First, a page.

By J.K. YAMAMOTO, Rafu Staff Writer
The 69th anniversary of the atomic bombings of Hiroshima and Nagasaki was commemorated Aug. 3 with a memorial service at Koyasan Buddhist Temple in Little Tokyo.
This year’s special guest was Masahiro Sasaki, older brother of Sadako Sasaki, who died of leukemia at age 12 after being exposed to radiation from the Hiroshima bomb as a toddler. Her effort to fold a thousand origami cranes shortly before her death has made her an international symbol of peace, and every year the Japanese American Cultural and Community Center holds a series of events entitled “Remembering Sadako” around the Hiroshima/Nagasaki anniversaries (Aug. 6 and 9).
Sasaki expressed gratitude and respect to the organizers of this year’s “Remembering Sadako” events, which included a “Concert for Peace” with Melissa Manchester, a performance of “Sadako’s Paper Cranes and Lessons for Peace” by the Grateful Crane Ensemble, and a talk by Sasaki at the JACCC.
Sasaki, 73, who came to Los Angeles with his singer/songwriter son Yuji, said he felt that Sadako — who would be 72 if she were alive today — was with them in spirit. He brought with him one of the cranes she folded — very small, but full of Sadako’s thoughts and feelings, he said.
Recalling that Sadako spent eight months in the hospital, experiencing both physical and psychological pain, Sasaki noted that she never said things like “It hurts” or “Help me,” not wanting to worry their parents, and seemed to pour all of her strength into the time she had left.
Sadako asked him to convey to the world “omoiyari no kokoro,” or a spirit of compassion for others, Sasaki said, and he believes it is his duty to carry out her wishes. He and his son have co-founded a non-profit organization, Sadako Legacy, to promote her message of peace.
One lesson Sasaki learned from his sister is that if you can’t achieve “small peace” within yourself and with those around you, it isn’t possible to achieve “big peace” in the world.
When Sasaki visited Ground Zero in New York in 2009, he presented one of Sadako’s cranes to be put on display. While there, he met a woman who was still filled with rage and grief over the death of her son, a fireman, in the destruction of the World Trade Center. He asked her not to hold on to hate or sadness forever, but rather to honor her son by working for world peace. He felt that Sadako’s spirit touched her heart.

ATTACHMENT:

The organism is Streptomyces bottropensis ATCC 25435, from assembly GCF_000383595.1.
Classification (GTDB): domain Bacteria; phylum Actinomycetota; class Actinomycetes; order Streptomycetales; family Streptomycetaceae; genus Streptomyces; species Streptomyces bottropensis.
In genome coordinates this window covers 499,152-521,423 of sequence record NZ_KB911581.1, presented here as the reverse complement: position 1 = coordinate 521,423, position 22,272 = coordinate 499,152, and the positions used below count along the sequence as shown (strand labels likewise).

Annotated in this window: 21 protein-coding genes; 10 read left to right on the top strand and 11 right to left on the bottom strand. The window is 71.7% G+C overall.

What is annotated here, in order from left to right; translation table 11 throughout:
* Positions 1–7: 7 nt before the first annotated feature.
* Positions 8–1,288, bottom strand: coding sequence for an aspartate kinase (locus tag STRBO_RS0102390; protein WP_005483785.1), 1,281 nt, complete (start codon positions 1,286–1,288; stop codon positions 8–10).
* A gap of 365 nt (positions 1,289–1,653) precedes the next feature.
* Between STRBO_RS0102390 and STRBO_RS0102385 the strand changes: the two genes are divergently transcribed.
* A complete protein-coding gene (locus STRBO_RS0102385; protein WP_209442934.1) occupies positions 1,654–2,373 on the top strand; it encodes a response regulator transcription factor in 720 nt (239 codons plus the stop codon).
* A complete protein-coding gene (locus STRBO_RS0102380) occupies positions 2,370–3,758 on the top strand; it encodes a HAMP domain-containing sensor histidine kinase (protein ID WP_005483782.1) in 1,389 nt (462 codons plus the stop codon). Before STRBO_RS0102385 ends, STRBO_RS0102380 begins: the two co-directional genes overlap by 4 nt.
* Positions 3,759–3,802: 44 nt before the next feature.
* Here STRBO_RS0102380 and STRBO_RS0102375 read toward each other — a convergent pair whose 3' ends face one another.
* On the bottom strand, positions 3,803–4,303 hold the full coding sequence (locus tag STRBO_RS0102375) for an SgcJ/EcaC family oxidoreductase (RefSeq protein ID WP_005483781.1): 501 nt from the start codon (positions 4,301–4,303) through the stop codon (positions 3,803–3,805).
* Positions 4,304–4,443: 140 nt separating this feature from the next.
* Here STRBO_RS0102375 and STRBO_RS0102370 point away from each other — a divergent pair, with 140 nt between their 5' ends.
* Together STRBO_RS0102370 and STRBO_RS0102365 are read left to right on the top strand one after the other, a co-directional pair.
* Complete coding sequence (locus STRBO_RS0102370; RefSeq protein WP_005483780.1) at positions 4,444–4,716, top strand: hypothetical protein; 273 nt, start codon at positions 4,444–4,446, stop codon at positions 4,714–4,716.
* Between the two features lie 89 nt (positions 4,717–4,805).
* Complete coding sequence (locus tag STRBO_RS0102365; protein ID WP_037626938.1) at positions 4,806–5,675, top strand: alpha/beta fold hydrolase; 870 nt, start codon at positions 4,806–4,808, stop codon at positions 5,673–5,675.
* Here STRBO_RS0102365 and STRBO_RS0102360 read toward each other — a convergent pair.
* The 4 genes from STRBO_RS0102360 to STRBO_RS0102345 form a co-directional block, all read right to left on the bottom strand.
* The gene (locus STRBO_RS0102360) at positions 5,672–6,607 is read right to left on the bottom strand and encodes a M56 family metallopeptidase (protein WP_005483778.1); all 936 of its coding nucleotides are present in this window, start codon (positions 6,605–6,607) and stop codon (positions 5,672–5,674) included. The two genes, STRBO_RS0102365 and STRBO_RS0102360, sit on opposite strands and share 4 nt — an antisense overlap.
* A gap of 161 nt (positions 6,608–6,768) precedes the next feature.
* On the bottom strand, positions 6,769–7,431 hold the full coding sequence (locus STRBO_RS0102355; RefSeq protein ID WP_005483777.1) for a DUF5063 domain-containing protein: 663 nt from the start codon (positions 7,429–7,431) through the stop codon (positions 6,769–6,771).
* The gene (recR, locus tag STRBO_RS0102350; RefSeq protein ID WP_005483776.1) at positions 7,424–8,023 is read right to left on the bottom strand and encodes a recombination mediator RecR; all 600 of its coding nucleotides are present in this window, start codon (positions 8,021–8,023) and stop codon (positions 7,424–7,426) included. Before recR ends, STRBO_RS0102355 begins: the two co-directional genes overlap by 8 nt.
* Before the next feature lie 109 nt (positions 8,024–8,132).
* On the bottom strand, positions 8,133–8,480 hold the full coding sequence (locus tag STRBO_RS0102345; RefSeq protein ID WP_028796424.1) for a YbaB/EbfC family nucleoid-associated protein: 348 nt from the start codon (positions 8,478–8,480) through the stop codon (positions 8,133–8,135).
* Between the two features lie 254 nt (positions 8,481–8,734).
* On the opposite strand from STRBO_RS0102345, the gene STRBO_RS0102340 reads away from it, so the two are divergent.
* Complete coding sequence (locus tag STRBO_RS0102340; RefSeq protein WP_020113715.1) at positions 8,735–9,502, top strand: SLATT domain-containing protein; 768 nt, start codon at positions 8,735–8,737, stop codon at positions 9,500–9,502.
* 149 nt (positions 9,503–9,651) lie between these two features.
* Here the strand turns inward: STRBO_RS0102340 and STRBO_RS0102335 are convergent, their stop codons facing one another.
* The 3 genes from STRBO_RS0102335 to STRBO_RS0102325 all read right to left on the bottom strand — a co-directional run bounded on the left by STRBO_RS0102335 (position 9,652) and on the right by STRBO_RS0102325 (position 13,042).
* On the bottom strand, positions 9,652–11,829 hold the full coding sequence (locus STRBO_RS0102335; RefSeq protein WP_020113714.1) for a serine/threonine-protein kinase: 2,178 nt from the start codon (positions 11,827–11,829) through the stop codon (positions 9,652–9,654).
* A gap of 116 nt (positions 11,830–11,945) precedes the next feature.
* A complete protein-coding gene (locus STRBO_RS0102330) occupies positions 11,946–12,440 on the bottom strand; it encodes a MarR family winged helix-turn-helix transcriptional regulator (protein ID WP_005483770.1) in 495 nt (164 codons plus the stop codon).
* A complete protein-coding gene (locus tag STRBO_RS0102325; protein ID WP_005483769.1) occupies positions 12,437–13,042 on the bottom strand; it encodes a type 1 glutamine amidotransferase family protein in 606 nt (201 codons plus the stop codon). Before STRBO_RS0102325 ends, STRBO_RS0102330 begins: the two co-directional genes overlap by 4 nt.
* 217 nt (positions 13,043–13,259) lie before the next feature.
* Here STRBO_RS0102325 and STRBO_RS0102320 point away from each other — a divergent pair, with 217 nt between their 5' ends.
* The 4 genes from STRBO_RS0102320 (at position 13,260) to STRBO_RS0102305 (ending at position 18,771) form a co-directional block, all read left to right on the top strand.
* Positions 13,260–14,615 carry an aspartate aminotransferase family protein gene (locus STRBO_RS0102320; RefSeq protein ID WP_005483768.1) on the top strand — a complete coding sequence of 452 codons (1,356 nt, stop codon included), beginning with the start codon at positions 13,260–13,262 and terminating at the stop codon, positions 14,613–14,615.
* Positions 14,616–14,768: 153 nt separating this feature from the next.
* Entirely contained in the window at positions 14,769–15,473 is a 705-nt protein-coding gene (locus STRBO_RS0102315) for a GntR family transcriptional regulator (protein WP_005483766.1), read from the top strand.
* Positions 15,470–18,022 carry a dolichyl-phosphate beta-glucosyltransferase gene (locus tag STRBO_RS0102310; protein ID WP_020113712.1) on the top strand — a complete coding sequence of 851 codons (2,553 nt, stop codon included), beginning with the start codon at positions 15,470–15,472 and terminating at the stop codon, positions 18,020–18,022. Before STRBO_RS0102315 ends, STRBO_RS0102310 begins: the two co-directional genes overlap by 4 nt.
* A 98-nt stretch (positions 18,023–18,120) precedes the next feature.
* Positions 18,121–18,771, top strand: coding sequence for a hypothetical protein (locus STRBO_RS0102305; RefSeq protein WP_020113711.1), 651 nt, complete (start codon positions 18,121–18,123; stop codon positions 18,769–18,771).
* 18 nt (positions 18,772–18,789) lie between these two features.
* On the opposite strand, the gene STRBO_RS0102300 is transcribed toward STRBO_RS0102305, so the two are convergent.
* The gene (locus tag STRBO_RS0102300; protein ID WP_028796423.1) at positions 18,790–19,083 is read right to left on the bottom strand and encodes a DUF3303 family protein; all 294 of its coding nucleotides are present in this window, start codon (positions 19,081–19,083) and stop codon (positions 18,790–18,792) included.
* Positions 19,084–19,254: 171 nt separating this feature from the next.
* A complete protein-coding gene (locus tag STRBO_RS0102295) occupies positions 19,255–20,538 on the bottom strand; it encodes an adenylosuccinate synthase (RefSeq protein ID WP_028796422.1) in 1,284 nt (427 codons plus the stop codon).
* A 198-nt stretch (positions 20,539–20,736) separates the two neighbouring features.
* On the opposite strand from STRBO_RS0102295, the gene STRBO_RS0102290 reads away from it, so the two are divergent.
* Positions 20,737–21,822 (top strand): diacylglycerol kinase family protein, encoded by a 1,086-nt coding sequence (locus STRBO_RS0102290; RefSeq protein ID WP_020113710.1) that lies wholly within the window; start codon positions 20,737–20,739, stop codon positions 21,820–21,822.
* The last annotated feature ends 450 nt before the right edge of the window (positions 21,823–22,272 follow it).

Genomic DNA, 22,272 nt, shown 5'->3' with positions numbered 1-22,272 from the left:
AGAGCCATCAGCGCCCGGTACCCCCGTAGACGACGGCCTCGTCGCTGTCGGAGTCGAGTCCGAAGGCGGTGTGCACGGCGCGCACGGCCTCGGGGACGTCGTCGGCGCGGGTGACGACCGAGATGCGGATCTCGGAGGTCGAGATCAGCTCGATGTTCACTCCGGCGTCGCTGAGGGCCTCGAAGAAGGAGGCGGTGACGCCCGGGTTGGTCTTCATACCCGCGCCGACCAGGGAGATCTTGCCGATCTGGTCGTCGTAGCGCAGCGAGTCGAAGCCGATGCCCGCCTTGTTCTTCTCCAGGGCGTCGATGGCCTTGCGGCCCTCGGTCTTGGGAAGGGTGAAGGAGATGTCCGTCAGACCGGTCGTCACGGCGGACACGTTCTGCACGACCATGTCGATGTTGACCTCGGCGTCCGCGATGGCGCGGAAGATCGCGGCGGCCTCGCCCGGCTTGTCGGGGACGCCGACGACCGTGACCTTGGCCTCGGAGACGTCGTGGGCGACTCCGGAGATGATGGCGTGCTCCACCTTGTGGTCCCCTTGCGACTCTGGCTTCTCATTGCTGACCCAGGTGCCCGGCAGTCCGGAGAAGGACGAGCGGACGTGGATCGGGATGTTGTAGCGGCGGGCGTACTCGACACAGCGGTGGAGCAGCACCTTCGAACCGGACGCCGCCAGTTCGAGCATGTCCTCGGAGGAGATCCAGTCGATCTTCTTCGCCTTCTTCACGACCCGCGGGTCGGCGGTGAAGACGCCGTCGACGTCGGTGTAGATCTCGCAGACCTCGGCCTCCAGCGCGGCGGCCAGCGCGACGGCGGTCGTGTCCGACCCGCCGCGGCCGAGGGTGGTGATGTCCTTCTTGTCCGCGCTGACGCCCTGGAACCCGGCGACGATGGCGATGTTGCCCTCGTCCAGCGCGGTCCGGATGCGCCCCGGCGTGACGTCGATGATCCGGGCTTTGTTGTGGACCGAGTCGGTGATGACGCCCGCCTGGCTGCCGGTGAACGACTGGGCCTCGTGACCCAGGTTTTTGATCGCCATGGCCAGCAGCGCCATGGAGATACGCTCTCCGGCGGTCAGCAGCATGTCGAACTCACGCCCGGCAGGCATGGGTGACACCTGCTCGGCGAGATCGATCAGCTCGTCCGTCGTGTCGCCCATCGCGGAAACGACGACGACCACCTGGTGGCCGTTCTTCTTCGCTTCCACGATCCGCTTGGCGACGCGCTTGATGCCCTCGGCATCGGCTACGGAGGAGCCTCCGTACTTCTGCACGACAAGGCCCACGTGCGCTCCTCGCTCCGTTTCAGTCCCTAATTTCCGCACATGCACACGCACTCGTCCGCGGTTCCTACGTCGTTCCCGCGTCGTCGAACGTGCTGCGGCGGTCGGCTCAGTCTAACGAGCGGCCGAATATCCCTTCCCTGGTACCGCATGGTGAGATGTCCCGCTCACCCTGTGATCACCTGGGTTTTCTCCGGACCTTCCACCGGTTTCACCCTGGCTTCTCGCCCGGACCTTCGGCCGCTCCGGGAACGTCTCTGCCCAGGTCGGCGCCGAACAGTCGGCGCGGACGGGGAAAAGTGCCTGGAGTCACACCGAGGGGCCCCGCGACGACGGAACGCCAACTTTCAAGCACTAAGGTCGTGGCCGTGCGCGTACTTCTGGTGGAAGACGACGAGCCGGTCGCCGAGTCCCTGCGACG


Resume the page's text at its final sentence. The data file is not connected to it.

Most recently, Sasaki took one of Sadako’s cranes to Pearl Harbor as part of his effort to seek peace and reconciliation one step at a time. His goal is to leave a “beautiful Earth” to the next generation.
Words of commemoration were also given by Dr. Ernest Nagamatsu, one of the sponsors of “Remembering Sadako.” He recalled visiting Hiroshima’s Peace Park 35 years ago and, upon seeing the statue of Sadako and the thousands of paper cranes sent from around the world, feeling “embarrassed I didn’t know enough about Sadako.” He learned more by talking with a Japanese nun at a nearby cathedral and Caucasian man who worked for the U.S. Atomic Bomb Casualty Commission.
Nagamatsu also learned a great deal from his late friend Walter Miyamasu, a Hiroshima survivor, who recalled “scrambling, jumping over bodies” as an 8-year-old in the aftermath of the bombing. He heard about the victims who begged for water before they died.
Resolving to “try to bring remembrance to Sadako … for the Japanese American community and the community at large,” Nagamatsu asked recording artist Jackson Browne to perform at the first “Concert for Peace” last year, which he did for free.
The first chairman of the Remember Sadako Committee was Nagamatsu’s friend Richard Diaz, who passed away suddenly last week and “left a big hole in our heart.” Diaz was remembered at this year’s concert.
Nagamatsu also paid tribute to his 97-year-old mother, Chiyo, who passed away recently. He held up a sack used to hold a hundred pounds of rice before and during World War II. “She embroidered happy faces (on it),” he said. “It tells you and reminds me … she never complained. She had the ability to put a happy face during tough times. I think that’s a blessing.”
Pointing out that such everyday objects can serve as powerful symbols, Nagamatsu referred to the documentary “Pictures from a Hiroshima Schoolyard,” which is about a church in Washington, D.C. that donated desks and supplies to a school that had been devastated by the Hiroshima bomb. In gratitude, the students sent artwork to the church. Decades later, the pictures were rediscovered and shown to the former students. “Some were in tears seeing paintings that they did in 1946 when they were 8 years old,” Nagamatsu said.
The Peace Flame from Hiroshima, which is kept at Koyasan, is another important symbol, Nagamatsu said, likening it to the flame used in Native American rituals. “We’re blessed that we have someplace to come” to remember Hiroshima and Nagasaki, he said, and he makes it a point to “stop whatever I’m doing, take a short walk down the avenue and pay tribute here, knowing the flame is here.”
The program included an interfaith processional and sutra chanting by local ministers, candlelight offerings by representatives of community organizations, goeika chanting by Koyasan Eiyu-Kai, mantra chanting by the ministers, and a memorial message by Bishop Taisen Miyata.
Closing remarks were made by Leslie Ito, president and CEO of the JACCC, and Kaz Suyeishi of the American Society of Hiroshima/Nagasaki A-Bomb Survivors, who asked the audience to repeat after her: “No more Hiroshima. No more Nagasaki. No more hibakusha. No more any war.”
Photos by J.K. YAMAMOTO/Rafu Shimpo